Songwriter and artist Erik Dylan isn’t one to take things for granted. A force in his own right, Dylan has also become a favorite among fans of Kip Moore, with whom he penned the cult favorite “Comeback Kid,” or Chad Brownlee, who released Dylan’s “Where The Party At.”
Like Brownlee and Moore, Dylan is an artist with something to say, sometimes leaning towards the rock side with slightly huskier vocal tone, and sometimes stripped to raw instrumentals to reveal the power of the song. Though some of his music fits well with the party-vibe popular at radio, it retains a sense of artistry, while staying true to Dylan’s Kansas roots.
“One thing that does bug me about some of the songs that I hear on the radio, the shiny jacked up trucks and the bikini babes in the bed of the truck and it’s always a party, there’s always a keg flowing and you’re riding down a dirt road,” Dylan says. “I wish that Kansas was like that when I grew up, I really do! It would have been amazing if every weekend we had girls in bikinis and we could all afford a $40,000 pickup truck that was lifted to the sky. We couldn’t do that, it doesn’t happen.”
“I think we need to focus on writing songs that don’t alienate the people we’re writing about,” he continues. “We do have fun, we drink beer, we drive dirt roads, all of that stuff is real and I remember doing it. But I also remember the struggle, and people being laid off, factories getting shut down, droughts, and babies, and getting married, and all these sections of your life that kind get forgotten.”
“It’s not all about the party or the meeting the girl or the one night stand that I wanna hear about, I wanna hear about the rest of the story.”
“That’s what I love about country too,” he says. “I love those stories that make the day job that you might not love have purpose. Like we don’t wanna work at a factory, I mean maybe it’s a dirty job and that’s just how you feed your family, but when you hear a song on the radio that takes a guy or a girl that works in a place like that and makes them feel like they’re doing something with purpose, that’s what I’d like to write. Like “Comeback Kid” that I wrote with Kip, that’s kind of a way of telling the girl, ‘Thank you for believing in me through all those years, when I was struggling’ and saying, ‘I’m still gonna struggle, and don’t ever give up on me.’”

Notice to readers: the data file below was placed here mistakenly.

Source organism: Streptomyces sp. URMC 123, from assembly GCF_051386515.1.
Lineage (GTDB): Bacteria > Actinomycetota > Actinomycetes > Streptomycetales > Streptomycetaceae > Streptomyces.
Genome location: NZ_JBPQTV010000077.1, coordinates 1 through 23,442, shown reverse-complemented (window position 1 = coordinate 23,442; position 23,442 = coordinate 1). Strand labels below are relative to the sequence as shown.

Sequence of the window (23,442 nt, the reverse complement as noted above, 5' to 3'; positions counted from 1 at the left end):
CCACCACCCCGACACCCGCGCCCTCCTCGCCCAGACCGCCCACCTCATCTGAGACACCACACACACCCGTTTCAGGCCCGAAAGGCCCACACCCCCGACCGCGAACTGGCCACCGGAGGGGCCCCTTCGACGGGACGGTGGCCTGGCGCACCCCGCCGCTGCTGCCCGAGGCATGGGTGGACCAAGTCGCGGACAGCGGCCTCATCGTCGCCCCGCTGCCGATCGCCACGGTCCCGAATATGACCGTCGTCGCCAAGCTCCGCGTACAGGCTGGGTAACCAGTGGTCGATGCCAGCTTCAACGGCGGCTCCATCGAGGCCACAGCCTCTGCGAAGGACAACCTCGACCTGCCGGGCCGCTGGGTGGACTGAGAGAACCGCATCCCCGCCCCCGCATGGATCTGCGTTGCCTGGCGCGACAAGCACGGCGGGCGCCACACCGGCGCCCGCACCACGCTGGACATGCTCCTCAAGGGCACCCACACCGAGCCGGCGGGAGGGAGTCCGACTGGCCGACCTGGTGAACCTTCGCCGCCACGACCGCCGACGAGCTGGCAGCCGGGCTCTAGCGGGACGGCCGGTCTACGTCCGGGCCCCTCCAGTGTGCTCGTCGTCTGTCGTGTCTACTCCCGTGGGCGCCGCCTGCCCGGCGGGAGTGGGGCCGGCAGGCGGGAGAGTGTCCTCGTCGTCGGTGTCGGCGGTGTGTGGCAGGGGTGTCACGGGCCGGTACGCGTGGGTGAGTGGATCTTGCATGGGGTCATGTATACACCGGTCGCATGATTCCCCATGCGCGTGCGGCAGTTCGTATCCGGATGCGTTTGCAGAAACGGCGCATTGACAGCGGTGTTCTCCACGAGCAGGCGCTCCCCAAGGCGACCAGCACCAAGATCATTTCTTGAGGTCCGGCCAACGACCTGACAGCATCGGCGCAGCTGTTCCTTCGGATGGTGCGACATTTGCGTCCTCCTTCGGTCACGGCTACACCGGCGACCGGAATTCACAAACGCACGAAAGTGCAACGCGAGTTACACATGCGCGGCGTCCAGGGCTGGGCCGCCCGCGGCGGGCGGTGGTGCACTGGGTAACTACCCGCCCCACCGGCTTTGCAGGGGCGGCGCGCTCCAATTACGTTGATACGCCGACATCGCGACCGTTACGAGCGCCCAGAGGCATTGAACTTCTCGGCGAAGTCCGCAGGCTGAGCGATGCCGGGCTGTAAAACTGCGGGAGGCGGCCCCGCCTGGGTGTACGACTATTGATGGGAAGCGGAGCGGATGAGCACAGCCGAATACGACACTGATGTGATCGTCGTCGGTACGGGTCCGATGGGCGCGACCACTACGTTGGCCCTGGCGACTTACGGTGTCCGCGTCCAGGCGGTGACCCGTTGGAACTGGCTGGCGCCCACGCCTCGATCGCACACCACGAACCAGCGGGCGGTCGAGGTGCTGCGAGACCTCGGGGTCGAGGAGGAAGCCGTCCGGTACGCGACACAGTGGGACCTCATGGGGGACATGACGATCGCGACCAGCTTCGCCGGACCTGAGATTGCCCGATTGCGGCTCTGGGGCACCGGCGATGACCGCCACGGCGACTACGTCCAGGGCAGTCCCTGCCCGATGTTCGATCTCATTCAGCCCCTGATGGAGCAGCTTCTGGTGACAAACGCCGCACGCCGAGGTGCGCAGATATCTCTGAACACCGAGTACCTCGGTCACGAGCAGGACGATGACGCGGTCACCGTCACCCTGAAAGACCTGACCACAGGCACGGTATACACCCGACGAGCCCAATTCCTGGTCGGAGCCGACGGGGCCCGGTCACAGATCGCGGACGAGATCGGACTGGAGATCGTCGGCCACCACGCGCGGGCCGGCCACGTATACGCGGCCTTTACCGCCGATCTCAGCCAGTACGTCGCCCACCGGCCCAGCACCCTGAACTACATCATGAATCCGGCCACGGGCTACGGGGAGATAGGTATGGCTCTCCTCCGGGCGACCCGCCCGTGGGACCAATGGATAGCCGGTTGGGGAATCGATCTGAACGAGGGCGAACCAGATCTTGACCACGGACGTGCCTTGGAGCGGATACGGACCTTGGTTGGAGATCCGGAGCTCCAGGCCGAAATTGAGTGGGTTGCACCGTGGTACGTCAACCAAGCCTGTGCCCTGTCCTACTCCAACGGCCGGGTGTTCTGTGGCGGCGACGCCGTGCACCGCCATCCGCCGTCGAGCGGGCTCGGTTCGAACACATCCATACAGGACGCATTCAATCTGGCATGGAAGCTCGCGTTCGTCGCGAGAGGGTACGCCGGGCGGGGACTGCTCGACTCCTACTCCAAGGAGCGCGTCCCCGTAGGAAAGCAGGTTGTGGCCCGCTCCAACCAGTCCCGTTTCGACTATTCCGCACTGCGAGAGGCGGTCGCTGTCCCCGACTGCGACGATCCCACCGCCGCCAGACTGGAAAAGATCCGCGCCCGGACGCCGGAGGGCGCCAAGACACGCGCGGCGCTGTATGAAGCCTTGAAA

Dylan’s desire to tell that other side of the story has led him to recently refocus his sound. Songs like “Experts on Sin,” a Doug Anderson co-write, is an anthem to imperfection, while “Bad Way To Go,” which he wrote with Caitlyn Smith and James Slater, hits the sweet spot between heart-wrenching, beautiful, and calming, making peace with death and laying a sonic bouquet of flowers on a fear of the unknown put to rest.
“I wanna write the songs that people respected me for and signed me for and not chase what’s going on anymore,” Dylan says. He’s published by Cornman, Brett James’ publishing company, which also publishes Kip Moore. “I think a hit song’s a hit song but there’s certain artists that’s out there – and Kip’s one of them, [Eric] Paslay, Eric Church, Randy Montana – they’re doing exactly what feels right to them and it might not sound like the hits that are on the radio, but they become hits because people realize it’s real.”
“I just think we need to continue to stay real and true to ourselves. I love playing these cities I’ve never been to and seeing what I connect with and seeing what someone says after a show, and I’m noticing they’re usually the songs I love the most that they connect to, and the songs that just sound like fun party songs, they might’ve had fun listening to but they’re not the ones they took with them when they left.”
Connecting with listeners is incredibly important to Dylan, and something that he does quite well, with a fan community that’s exceptionally advocative of him.
“I think it’s a beautiful time to be out on the road really learning who you are, and it’s made me more aware of what I wanna do for a living, as a writer and an artist,” he says.
“If I drive 10 hours in one direction to play 45 minutes and then drive 10 hours back that night to get back to my family, those 45 minutes have to matter, like I can’t play a song just because I feel like it might be a hit.”